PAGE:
Updated: May 26, 2020
Whether it’s a Partner? Boss? Colleague? Or even your closest friend - having a conversation that makes you feel uneasy or has your heart beating is never a comfortable thing. Unfortunately difficult conversations can form an integral part of open communication and keeping your emotional boundaries set. But why do most people have a complete fear of having an open and honest chat? Well, they are hard! They create the potential for conflict and conflict can be tough to confront. In one interesting HR poll more than 80% of workers dread one "scary" conversation. A quarter of respondents have procrastinated their dreaded conversation for six months, while 1 in 10 respondents have done so for an entire year! So how do we go about this difficult conversation? We’ve put together our top tips to help you on your way.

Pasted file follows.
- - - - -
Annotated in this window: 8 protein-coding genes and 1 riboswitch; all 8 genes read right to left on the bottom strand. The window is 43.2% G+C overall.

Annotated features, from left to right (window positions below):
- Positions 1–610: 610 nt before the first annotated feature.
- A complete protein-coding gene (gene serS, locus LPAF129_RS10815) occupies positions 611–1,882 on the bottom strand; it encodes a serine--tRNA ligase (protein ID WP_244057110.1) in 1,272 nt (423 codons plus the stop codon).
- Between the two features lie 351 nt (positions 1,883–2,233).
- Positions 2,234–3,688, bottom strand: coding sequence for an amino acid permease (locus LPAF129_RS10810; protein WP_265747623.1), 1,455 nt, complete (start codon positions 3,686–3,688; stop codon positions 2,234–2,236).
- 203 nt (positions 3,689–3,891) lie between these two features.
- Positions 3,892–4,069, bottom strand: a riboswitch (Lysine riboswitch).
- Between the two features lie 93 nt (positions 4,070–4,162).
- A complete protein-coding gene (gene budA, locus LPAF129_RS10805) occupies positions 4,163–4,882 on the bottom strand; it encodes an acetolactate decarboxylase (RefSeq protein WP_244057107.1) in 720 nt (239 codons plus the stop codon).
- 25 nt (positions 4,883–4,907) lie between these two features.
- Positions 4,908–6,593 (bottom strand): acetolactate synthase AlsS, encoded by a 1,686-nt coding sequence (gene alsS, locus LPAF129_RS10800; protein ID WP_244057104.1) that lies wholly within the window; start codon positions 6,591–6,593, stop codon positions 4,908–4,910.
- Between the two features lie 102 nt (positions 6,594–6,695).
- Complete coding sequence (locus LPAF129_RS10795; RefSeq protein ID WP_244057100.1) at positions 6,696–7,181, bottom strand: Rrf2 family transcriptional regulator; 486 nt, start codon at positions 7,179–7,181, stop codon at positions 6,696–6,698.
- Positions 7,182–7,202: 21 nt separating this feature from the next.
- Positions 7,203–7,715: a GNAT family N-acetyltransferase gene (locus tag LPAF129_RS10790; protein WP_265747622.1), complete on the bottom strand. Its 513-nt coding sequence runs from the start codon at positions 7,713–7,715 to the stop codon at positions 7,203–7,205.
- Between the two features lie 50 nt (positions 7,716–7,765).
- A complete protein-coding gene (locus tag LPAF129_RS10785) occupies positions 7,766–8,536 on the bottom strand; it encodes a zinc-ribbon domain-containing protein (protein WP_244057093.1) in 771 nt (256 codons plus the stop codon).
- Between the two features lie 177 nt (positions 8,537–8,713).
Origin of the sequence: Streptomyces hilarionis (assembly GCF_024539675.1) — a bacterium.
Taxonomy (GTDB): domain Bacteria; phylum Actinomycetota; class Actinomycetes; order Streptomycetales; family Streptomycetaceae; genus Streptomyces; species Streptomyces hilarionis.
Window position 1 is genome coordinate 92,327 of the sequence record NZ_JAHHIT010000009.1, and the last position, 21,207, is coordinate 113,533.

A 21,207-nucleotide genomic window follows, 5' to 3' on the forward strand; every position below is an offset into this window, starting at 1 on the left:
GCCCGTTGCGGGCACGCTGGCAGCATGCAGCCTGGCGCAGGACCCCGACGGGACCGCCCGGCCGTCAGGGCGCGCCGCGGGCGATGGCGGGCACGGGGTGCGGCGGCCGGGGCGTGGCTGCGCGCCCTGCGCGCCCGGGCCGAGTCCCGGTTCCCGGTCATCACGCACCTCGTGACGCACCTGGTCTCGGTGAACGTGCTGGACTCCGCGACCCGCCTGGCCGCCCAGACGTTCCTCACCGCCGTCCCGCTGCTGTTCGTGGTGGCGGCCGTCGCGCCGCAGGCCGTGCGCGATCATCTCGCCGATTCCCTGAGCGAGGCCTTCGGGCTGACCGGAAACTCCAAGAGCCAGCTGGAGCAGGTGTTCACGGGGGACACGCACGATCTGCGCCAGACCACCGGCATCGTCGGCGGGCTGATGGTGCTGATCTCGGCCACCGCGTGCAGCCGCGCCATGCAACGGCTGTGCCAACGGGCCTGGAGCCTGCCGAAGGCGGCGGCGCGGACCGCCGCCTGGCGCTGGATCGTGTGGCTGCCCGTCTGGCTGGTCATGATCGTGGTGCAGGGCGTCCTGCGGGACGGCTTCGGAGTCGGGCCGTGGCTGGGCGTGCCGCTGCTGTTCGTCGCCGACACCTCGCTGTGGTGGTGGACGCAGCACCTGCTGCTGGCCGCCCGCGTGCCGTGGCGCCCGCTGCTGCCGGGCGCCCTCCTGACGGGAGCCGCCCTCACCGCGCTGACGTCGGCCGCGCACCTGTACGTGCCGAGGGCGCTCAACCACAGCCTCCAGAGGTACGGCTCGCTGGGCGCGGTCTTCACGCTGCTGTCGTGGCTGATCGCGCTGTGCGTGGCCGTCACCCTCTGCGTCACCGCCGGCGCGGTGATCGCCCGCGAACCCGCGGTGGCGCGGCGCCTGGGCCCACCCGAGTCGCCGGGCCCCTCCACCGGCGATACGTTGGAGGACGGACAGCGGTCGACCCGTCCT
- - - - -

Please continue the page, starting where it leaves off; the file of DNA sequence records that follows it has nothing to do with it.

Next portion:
How to have an effective ‘difficult’ conversation Plan Ahead Before you begin to plan and arrange your thoughts, analyse and scrutinise them. Are you coming from a place of calm and reason? Write down what you hope to express. What are you feeling? What’s the best way to articulate your truth? Jot down what you believe will the best outcome of this conversation, walk into a chat with proactive solutions and not just a rant of your anger. By mapping out your thoughts, the purpose will become clear and you will be focused. Be Calm and Composed If you walk in ready to fight, expect a fight! Take time to ground yourself and yes, why not try a few breathing exercises to help focus. Use a calm voice, be clear and don’t let the anger brew within you. Remember that saying ‘count to ten before you speak’ - it’s a great way to help you steady your thoughts. Be Reasonable and Open to Feelings I always say - try to place yourself in the other person’s shoes as much as possible. Try to understand a little about why the person is feelings and do what they are doing. There are two sides to every story and there is often a reason why actions (or sometimes inaction) have occurred. Often difficult conversations happen due to a build up of past issues and a lack of clear and concise communication. Remember, we are all unique and are the culmination of different upbringings, values and beliefs. Sometimes these differences can cause clashes, however it’s the way you open your mind to understanding these differences that will lay the right path forward. Avoid Preconceived Expectations Most times you may have some ideal outcomes set in your mind, but these might not always be the way forward. Ideals are great, but be flexible on what result might suit. Instead of expecting the other person to apologise or meet your desired outcomes, let the discussion unfold naturally. Let it be whatever it is in that moment. Through the course of your conversation, new information might come to light! Walk Away If You Need To There will be times when the conversation does take a turn for the worst, and that’s ok! It’s how you react to this that can help sort the situation. Take some time out by saying “I feel that I might not be coming across in the way I had hoped for, I’d love to take a break and come back to this conversation when I feel like my head is a little clearer.” Taking the time out can help you refocus and get your energy back into a better place, just make sure its not to avoid the discussion altogether. --- Ultimately, we will all face several difficult conversations throughout our lifetime, it is inevitable. They can unnerve us and give us sweaty palms, but it’s how we approach them and plan that can help the whole situation move on. At Outred Psychology we know difficult conversations, it’s what we work with each day. If you feel like there’s a difficult conversation that you are not sure how to approach, get in touch for some practical strategies.